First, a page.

I ran across this letter in an online blog about education and thought it was worth sharing. It’s relevant because the Illinois legislature is still dealing with the pension problems they caused, and everyone in Springfield seems focused against teachers, and for some reason, all kinds of people feel that they are the experts in education. So even though this piece is a couple of years old and came from another state, it’s relevant now. The author of the blog gave me permission to print this.
In what other profession... by David Reber
August 27, 2010
I’m going to step out of my usual third-person writing voice for a moment. As a parent I received a letter last week from the Kansas State Board of Education, informing me that my children’s school district had been placed on “improvement” status for failing to meet “adequate yearly progress” under the No Child Left Behind law.
I thought it ironic that our schools were judged inadequate by people who haven’t set foot in them, so I wrote a letter to my local newspaper. Predictably, my letter elicited a deluge of comments in the paper’s online forum. Many remarks came from armchair educators and anti-teacher, anti-public school evangelists quick to discredit anything I had to say under the rationale of “he’s a teacher.” What could a teacher possibly know about education?
Countless arguments used to denigrate public school teachers begin with the phrase “in what other profession….” and conclude with practically anything the anti-teacher pundits find offensive about public education. Due process and collective bargaining are favorite targets, as are the erroneous but tightly held beliefs that teachers are under-worked, over-paid (earning million-dollar pensions), and not accountable for anything.
In what other profession, indeed.
In what other profession are the licensed professionals considered the LEAST knowledgeable about the job? You seldom if ever hear “that guy couldn’t possibly know a thing about law enforcement – he’s a police officer,” or “she can’t be trusted talking about fire safety – she’s a firefighter.”
In what other profession is experience viewed as a liability rather than an asset? You won’t find a contractor advertising “choose me – I’ve never done this before,” and your doctor won’t recommend a surgeon on the basis of her “having very little experience with the procedure.”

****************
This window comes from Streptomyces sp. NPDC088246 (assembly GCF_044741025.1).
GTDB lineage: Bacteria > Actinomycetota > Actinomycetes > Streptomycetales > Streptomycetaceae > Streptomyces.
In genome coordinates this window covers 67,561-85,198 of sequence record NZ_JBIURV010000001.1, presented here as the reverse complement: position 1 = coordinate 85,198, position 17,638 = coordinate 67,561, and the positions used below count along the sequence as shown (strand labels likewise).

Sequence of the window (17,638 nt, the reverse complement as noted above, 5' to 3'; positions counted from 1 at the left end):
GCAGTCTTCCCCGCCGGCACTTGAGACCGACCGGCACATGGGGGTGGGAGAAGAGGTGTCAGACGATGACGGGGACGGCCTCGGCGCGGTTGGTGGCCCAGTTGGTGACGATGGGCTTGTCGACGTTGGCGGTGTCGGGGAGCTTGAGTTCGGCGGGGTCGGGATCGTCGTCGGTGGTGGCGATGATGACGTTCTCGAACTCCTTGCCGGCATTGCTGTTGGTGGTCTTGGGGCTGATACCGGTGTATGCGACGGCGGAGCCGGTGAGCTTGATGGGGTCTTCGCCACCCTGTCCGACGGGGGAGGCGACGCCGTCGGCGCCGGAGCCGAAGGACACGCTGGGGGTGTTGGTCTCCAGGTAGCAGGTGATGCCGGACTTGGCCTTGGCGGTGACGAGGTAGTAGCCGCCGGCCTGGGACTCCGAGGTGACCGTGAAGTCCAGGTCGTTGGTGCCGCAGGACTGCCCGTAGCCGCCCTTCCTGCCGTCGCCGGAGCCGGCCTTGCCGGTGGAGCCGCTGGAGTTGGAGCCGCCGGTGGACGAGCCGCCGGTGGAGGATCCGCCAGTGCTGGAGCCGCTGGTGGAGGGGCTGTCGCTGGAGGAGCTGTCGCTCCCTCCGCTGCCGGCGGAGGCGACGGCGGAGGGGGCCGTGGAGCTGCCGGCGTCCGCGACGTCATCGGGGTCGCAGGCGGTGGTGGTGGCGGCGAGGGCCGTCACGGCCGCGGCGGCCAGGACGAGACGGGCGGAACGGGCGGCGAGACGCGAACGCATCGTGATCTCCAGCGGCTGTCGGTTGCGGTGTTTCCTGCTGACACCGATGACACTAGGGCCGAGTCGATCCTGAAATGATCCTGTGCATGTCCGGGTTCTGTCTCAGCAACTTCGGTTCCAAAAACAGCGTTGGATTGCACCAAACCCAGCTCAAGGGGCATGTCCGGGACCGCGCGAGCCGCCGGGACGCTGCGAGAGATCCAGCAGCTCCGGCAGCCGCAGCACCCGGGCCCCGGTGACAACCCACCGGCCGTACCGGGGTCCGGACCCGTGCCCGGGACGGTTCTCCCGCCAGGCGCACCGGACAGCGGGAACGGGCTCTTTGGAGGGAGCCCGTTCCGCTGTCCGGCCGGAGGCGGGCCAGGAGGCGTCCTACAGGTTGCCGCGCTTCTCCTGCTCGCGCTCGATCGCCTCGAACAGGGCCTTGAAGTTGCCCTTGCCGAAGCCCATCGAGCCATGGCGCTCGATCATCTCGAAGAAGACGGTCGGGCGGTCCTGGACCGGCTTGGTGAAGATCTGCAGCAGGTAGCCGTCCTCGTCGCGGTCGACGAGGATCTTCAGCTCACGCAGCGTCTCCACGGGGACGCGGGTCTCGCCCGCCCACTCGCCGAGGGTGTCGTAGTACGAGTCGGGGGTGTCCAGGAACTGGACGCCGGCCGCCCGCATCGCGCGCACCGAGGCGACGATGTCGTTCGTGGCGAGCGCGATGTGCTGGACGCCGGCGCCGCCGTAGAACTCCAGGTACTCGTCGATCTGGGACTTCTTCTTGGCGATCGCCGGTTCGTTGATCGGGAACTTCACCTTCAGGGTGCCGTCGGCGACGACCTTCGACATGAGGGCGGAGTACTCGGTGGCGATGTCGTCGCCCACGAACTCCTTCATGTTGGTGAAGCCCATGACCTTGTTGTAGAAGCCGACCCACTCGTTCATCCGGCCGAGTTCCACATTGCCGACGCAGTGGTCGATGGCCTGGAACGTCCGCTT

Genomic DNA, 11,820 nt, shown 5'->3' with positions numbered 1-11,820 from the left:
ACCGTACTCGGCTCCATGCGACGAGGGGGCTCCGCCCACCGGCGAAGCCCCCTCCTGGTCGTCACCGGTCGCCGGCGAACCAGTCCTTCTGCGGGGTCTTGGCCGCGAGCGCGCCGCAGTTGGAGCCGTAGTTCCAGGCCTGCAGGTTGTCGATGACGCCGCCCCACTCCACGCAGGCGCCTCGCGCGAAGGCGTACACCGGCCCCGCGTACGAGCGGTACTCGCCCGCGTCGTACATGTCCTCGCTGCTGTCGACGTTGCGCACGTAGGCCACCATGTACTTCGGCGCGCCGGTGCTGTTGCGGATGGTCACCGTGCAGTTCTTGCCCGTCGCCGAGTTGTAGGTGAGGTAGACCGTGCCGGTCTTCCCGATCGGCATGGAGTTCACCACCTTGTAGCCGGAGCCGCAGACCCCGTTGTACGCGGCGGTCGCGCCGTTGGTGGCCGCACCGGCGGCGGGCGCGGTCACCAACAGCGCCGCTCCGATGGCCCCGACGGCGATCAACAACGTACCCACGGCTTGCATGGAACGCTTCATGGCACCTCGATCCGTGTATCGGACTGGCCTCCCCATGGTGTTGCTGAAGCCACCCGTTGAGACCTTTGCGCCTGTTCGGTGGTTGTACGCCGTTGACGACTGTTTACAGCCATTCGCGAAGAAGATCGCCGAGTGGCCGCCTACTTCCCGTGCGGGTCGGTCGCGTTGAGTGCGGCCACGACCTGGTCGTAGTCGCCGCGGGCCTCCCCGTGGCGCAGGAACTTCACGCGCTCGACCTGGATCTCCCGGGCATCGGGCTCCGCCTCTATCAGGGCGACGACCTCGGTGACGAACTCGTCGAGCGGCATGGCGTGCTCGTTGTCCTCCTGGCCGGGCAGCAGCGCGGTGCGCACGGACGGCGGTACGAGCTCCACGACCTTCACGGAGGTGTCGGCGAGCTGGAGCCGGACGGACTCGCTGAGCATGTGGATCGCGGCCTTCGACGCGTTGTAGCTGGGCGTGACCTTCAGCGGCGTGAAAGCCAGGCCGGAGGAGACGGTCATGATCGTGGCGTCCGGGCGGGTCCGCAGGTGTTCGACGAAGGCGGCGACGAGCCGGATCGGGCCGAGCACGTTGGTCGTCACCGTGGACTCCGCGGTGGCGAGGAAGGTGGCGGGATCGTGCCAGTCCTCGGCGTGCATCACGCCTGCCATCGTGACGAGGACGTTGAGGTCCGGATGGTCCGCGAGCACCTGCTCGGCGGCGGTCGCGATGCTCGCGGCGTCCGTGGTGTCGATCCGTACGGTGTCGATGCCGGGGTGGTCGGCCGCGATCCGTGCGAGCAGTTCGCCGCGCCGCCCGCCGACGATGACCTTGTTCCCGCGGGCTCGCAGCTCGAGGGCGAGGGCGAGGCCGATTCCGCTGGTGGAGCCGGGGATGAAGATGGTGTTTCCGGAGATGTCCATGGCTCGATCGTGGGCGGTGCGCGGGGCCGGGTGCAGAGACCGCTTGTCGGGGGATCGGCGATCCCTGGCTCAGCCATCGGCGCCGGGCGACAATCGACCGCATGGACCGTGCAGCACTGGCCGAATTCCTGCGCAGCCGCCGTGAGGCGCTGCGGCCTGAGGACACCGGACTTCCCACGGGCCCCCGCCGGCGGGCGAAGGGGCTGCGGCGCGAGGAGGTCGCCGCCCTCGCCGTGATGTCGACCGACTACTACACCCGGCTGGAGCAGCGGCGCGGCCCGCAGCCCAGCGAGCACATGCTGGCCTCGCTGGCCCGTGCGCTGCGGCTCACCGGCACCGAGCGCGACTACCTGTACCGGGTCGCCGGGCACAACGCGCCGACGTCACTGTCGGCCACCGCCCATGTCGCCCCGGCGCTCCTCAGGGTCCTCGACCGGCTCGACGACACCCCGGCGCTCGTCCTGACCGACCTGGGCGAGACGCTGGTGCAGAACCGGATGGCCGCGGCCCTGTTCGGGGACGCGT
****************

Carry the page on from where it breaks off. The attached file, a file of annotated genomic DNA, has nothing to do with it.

In what other profession is the desire for competitive salary viewed as proof of callous indifference towards the job? You won’t hear many say “that lawyer charges a lot of money, she obviously doesn’t care about her clients,” or “that coach earns millions – clearly he doesn’t care about the team.”
But look around. You’ll find droves of armchair educators who summarily dismiss any statement about education when it comes from a teacher. Likewise, it’s easy to find politicians, pundits, and profiteers who refer to our veteran teachers as ineffective, overpriced dead wood. Only the rookies could possibly be any good, or worth the food-stamp-eligible starting salaries we pay them.
And if teachers dare ask for a raise, this is taken by many as clear evidence that teachers don’t give a porcupine’s posterior about kids. In fact, some say if teachers really cared about their students they would insist on earning LESS money.
If that entire attitude weren’t bad enough, what other profession is legally held to PERFECTION by 2014? Are police required to eliminate all crime? Are firefighters required to eliminate all fires? Are doctors required to cure all patients? Are lawyers required to win all cases? Are coaches required to win all games? Of course, they aren’t.
For no other profession do so many outsiders refuse to accept the realities of an imperfect world. Crime happens. Fire happens. Illness happens. As for lawyers and coaches, where there’s a winner there must also be a loser. People accept all these realities, until they apply to public education.
If a poverty-stricken, drug-addled meth-cooker burn downs his house, suffers third degree burns and then goes to jail, we don’t blame the police, fire department, doctors, and defense attorneys for his predicament. But if that kid doesn’t graduate high school, it’s clearly the teacher’s fault.
And if someone – anyone - tries to tell you otherwise, don’t listen. He must be a teacher.